The election results saw Public Against Violence finish first in Slovakia, both in the federal and Slovak elections. In the federal election together the combination of Civic Forum and Public Against Violence won a majority, while in the Slovak election Public Against Violence came first but short of a majority. However, on election night one of the founders of Public Against Violence, deputy chairman Ján Budaj, announced his withdrawal from politics as he had been pressed to co-operate with the secret police in the 1970s.
Following the election Marián Čalfa of Public Against Violence continued to lead a coalition government nationally as Prime Minister of Czechoslovakia, while Vladimír Mečiar of Public Against Violence led a coalition government in Slovakia together with the Christian Democratic Movement.
As time passed from the Velvet Revolution, the approval rating for both Civic Forum and Public Against Violence dropped from 60% in February 1990 to 38% in October 1990. In local elections held in November 1990 Public Against Violence came second to the Christian Democratic Movement in Slovakia. Public Against Violence was reported to have won 20.4% of the vote in Slovakia, compared to 27.4% for the Christian Democratic Movement. An opinion poll in November 1990 also showed support for Public Against Violence had fallen to 17%.
Public Against Violence faced tensions over the amount of power that should be held centrally in Czechoslovakia and how much should be held in Slovakia. This led to a split in March 1991 when the Prime Minister of Slovakia Vladimír Mečiar walked out of a leadership meeting of Public Against Violence and formed a rival wing of the party called PAV-Platform for Democratic Slovakia. Mečiar and his supporters had accused the leadership, including the leader Fedor Gál of being too close to Prague and Mečiar called for economic reforms to be less vigorous due to fears that Slovakia would lose the most economically. However the leadership of Public Against Violence accused Mečiar of wanting an independent Slovakia and of joining with Communists.
On the 23 April 1991 Vladimír Mečiar was replaced as Prime Minister of Slovakia by the leader of the Christian Democratic Movement Ján Čarnogurský. This came after the majority of Public Against Violence joined with the Christian Democratic Movement to replace Mečiar.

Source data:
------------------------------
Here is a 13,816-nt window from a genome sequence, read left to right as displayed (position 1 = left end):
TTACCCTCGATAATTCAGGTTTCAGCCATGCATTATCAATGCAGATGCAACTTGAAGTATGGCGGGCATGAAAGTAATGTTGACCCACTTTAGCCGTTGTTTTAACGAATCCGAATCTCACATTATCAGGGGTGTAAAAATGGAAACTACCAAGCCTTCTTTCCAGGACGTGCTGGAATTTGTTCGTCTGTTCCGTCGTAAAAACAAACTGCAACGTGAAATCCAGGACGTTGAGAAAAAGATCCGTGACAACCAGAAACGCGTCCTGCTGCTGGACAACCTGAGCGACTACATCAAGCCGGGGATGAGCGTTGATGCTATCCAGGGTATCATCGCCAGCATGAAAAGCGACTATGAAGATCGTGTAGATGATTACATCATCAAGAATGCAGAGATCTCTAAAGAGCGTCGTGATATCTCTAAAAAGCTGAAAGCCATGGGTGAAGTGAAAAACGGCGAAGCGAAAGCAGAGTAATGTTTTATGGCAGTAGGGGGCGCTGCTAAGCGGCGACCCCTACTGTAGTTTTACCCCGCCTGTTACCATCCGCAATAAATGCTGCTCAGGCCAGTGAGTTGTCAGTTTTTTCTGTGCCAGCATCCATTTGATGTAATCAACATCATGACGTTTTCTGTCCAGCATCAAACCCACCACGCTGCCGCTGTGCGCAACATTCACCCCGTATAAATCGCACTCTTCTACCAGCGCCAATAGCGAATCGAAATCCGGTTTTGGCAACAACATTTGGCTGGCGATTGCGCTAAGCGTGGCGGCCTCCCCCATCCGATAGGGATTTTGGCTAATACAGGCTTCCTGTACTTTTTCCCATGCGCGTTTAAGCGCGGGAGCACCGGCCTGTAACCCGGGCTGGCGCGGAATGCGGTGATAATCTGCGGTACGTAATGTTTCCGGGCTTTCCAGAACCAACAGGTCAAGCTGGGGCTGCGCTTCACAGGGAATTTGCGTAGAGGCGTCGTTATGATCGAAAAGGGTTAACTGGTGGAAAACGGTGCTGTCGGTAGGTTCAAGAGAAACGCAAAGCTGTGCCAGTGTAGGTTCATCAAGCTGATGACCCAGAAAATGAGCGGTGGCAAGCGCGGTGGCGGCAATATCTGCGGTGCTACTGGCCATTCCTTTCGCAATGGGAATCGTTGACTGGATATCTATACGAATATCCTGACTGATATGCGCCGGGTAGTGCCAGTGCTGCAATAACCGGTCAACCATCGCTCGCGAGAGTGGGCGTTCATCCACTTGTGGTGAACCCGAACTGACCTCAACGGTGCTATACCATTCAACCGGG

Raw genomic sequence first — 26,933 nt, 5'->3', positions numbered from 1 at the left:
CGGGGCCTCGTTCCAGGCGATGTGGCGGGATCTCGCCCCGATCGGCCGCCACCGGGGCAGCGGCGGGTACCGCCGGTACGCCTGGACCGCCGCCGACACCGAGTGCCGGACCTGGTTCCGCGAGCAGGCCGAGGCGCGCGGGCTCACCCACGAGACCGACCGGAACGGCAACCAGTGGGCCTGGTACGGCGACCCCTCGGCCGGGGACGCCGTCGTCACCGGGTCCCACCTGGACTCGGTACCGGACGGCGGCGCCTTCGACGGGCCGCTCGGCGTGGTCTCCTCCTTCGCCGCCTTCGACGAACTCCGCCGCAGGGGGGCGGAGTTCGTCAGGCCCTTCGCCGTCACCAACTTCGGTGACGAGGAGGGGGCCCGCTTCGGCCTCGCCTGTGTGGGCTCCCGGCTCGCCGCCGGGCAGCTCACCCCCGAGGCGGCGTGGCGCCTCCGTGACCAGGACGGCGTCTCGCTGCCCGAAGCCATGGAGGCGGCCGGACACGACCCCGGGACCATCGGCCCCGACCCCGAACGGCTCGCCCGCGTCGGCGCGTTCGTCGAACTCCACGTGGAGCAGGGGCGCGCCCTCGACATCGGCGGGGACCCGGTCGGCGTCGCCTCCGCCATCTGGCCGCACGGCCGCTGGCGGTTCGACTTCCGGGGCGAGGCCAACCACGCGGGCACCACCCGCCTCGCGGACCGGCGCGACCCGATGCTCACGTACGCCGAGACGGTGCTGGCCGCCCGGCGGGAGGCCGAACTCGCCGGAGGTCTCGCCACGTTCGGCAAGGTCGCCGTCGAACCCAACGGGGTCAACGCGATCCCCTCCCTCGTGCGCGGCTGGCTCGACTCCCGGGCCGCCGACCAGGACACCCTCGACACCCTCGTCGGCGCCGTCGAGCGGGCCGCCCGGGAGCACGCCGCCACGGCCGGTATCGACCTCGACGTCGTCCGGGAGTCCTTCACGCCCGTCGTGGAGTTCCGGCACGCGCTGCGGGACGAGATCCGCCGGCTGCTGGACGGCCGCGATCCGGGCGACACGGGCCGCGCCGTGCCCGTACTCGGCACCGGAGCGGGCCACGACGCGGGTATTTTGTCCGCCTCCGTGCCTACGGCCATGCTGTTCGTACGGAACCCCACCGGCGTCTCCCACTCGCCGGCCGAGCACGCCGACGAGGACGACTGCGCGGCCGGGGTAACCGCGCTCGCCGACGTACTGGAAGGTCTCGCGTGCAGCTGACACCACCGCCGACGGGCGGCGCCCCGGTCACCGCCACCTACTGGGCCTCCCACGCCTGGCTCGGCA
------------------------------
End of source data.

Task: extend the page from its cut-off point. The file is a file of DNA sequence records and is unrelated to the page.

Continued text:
At an extraordinary party congress held on 27 April 1991, a new party called Movement for a Democratic Slovakia split off from Public Against Violence.
Decline and dissolution
Following the split the Movement for a Democratic Slovakia quickly became the most popular party in Slovakia and consistently led in the opinion polls in 1991 and 1992, while Mečiar was the most popular politician. Public Against Violence meanwhile dropped further in the polls to just 3% in July 1991, compared to 38% for the Movement for a Democratic Slovakia.
Also in July 1991 Alexander Dubček quit the Public Against Violence movement, accusing Public Against Violence of having moved too far to the right. Public Against Violence finally became a political party in October 1991 and renamed itself as Civic Democratic Union (Občianska demokratická únia, ODÚ) in March 1992.
The Civic Democratic Union contested the 1992 elections, but failed to win any seats. It won 4.0% of the Slovak vote for the House of the People, 4.0% for the House of Nations and 4.0% in the election for the Slovak National Council. The Civic Democratic Union finally dissolved in November 1992 and many former members of Civic Democratic Union would go on to join the Democratic Party in 1994.
Public Against Violence has been seen to have failed due to an inability to establish a popular constituency; instead concentrating on government and parliamentary activities. More nationalist politicians were able to exploit this and played on public distrust of a Public Against Violence, that was perceived to be composed of the elite.
House of the People
19 / 150
House of Nations
33 / 150
48 / 150
|1st||Mečiar I, Čarnogurský|
- Mahoney, William (2011). The History of the Czech Republic and Slovakia. ABC-CLIO. pp. 238–243. ISBN 9780313363061.
- Wise, Michael (8 June 1990). "Nationalist Appeals Key in Slovak Vote;Parties Press for Greater Autonomy From Prague in Open Election". The Washington Post. HighBeam Research. Retrieved 13 August 2014. (Subscription required (. ))
- Henderson, Karen (2002). Slovakia: The Escape from Invisibility. New York: Routledge. pp. 29–31, 35, 67. Retrieved 1 September 2014 – via Questia. (Subscription required (. ))
- Rothschild, Joseph; Wingfield, Nancy (2000). Return to Diversity: A Political History of East Central Europe since World War II. New York: Oxford University Press. pp. 271–272. Retrieved 1 September 2014 – via Questia. (Subscription required (. ))